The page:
Second order reaction




-When [S] is very high, the enzyme will be saturated with S such that [ES]=[E total]
-At this point, since the enzyme is saturated with S, adding more S will not result in an increase in activity, therefore, this represents the maximum velocity of Vmax


Km and affinity

-Km equals the S at which the velocity is one-half maximum
-Enzymes with lower Km, are said to have a greater affinity for their substrates than enzymes with higher Km
-a. A lower Km means a lower conc. of S is required to achieve 1/2 Vmax
-b. Since Km represents (k3+k2/k1), a low Km means formation of ES is more rapid than the breakdown of ES


k3 and kcat

-k3 is usually the rate limiting step is catalysis, and therefore may be called kcat, or the turnover number


Competitive inhibition

A. The inhibitor competes with the substrate for the active site of the enzyme.
1. The inhibitor usually has some structural similarity to the substrate.
2. The inhibitor binds only to the free enzyme.


Competitive inhibition and "apparent Km"

-inhibitor removes some of the free E from the above reaction, it appears to take a higher [S] to achieve 1/2 Vmax
-Vmax is unaffected, since by increasing [S], the inhibition can be overcome and Vmax achieved.
-results in an intersection on the y-axis
-Statins are competitive inhibitors of the rate limiting enzyme of cholesterol biosynthesis


Noncompetitive inhibitor

-binds to either E or ES
-do not bind with active site and therefore do not compete with substrate binding
-since inhibitor does not compete with the S, increasing [S] will not overcome the inhibition


Noncompetitive inhibitor and "apparent" Vmax

-the noncompetitive inhibitor reduces the number of active enzyme molecules, which has the appearance of reduction [Etotal]
-results in an intersection on the -x axis
-many heavy metals (Hg and Pb) interact with the -SH groups on enzymes, and act via noncompetitive inhibition.


Uncompetitive inhibition

-binds only to the ES of an enzyme
-propose that substrate binding alters the enzyme structure such that the inhibitor may subsequently bind
-does not compete with the substrate for the active site, and therefore the inhibition can not be overcome by an increase in [S]
-As [S] increases, so does inhibition since ES is required for the inhibitor, therefore Vmax is decreased.
-are rare in single substrate enzymes, but more common in multi-substrate enzymes


Uncompetitive inhibitor and Lineweaver-Burk plot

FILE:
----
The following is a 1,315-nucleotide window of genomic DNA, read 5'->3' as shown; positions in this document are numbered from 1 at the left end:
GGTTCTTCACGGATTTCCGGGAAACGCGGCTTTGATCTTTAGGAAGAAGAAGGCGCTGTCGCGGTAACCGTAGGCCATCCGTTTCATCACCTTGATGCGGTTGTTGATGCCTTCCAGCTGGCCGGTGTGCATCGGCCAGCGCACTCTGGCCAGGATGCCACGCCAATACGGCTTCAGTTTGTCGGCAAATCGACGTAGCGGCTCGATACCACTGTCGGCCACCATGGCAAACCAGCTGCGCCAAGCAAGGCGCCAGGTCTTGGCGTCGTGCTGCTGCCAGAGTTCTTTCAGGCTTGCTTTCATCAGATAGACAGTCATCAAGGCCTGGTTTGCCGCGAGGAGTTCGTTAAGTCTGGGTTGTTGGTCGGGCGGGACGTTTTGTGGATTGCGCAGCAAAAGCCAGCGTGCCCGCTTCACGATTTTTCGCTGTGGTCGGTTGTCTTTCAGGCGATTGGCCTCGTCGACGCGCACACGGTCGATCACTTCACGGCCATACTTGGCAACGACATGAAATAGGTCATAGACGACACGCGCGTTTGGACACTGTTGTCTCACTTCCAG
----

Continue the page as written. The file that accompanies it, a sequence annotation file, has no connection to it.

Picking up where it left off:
-both Km and Vmax are affected
- apparent Vmax less than the true Vmax, and an apparent Km less than the true Km
-results in a parallel plot


Allosteric enzymes

-display positive cooperatively with their substrate
1. Binding of one substrate molecule facilitates the binding of subsequent molecules to the enzyme.
2. Allosteric enzyme has more than one substrate binding (and active) site, and usually is composed of more than one subunit.


Hill number

-n is the Hill number
A. The Hill number is a measure of the degree of cooperativity.
B. The larger the value of n, the greater the cooperativity, and the greater the sigmoidicity of the curve
C. If n=1, there is no cooperativity, and the equation becomes the Michaelis-Menton equation


K 0.5

-not the same as Km
-K 0.5 does not represent the [S] at 1/2 maximal velocity
-since the rate constants for an allosteric enzyme are different than those for a Michaelis-Menton enzyme, the two constants are not equal


Conformational changes in allosteric enzymes

-my be in "tense" or "relaxed" confirmation
1. At low [S], the enzyme is in the "tense," T, inactive conformation
2. Binding of S promotes a conformational change to or toward the "Relaxed," R, active conformation of the enzyme


Homotropic regulation

-always positive
-binding of S to an allosteric enzyme increases the affinity of the other catalytic site for S


Heterotropic regulation

-regulatory molecule distinct from the substrate which binds to a site other than the catalytic site (other site) and modulates the activity of the enzyme


Negative and positive heterotropic effectors of allosteric enzymes

-heterotropic effectors interact with a site other than the active site (or substrate binding site) and change the kinetic properties of the enzyme
-effectors may be either negative (inhibitors) or positive (activators)


V-system effectors

1. May affect the catalytic rate, and thus influence the Vmax
2. The effect may be either positive or negative


K-system effectors

1. These effects affect the binding of substrate and thus influence the K 0.5.
2. The effect may be positive or negative.



-conflicting metabolic pathways are restricted to specific organelles
-enzymes, cofactors, and substrates of two conflicting pathways physically separate, futile cycling of substrates is avoided.
-Ex: fatty acid synthesis occurs in the cytoskeleton, fatty acid oxidation occurs in the mitochondrion.


Allosteric regulation of hormones

-produce second messengers which are allosteric effector (both negative and positive) of various enzymes in various tissues
1. Many hormones stimulate the production of cyclic AMP (cAMP) binds various enzymes, altering their activity
2. Some hormones increase the cytosolic [Ca++], which interacts with a protein called cal model in. The Ca+2-calmodulin complex affects the activity of a number of proteins.



-is accomplished by a protein kinase which may be very specific for the enzyme or protein to be phosphorylated or may be more broad in its specificity
-Dephosphorylation is accomplished by a protein phosphatase which may be very specific or relatively non-specific.


Zymogen (proenzyme)

Inactive from and proteolytic cleavage activates
-examples are important proteolytic enzymes involved in digestion and blood coagulation
A. Digestive proteases: trypsinogen, chymotrypsinogen
B. Coagulation zymogens: fibrinogen, prothrombin


Glycogen phosphorylase activity

-increased by the allosteric effector AMP
-increased by phosphorylation of the enzyme
-increase by the binding of Ca+2-calmodulin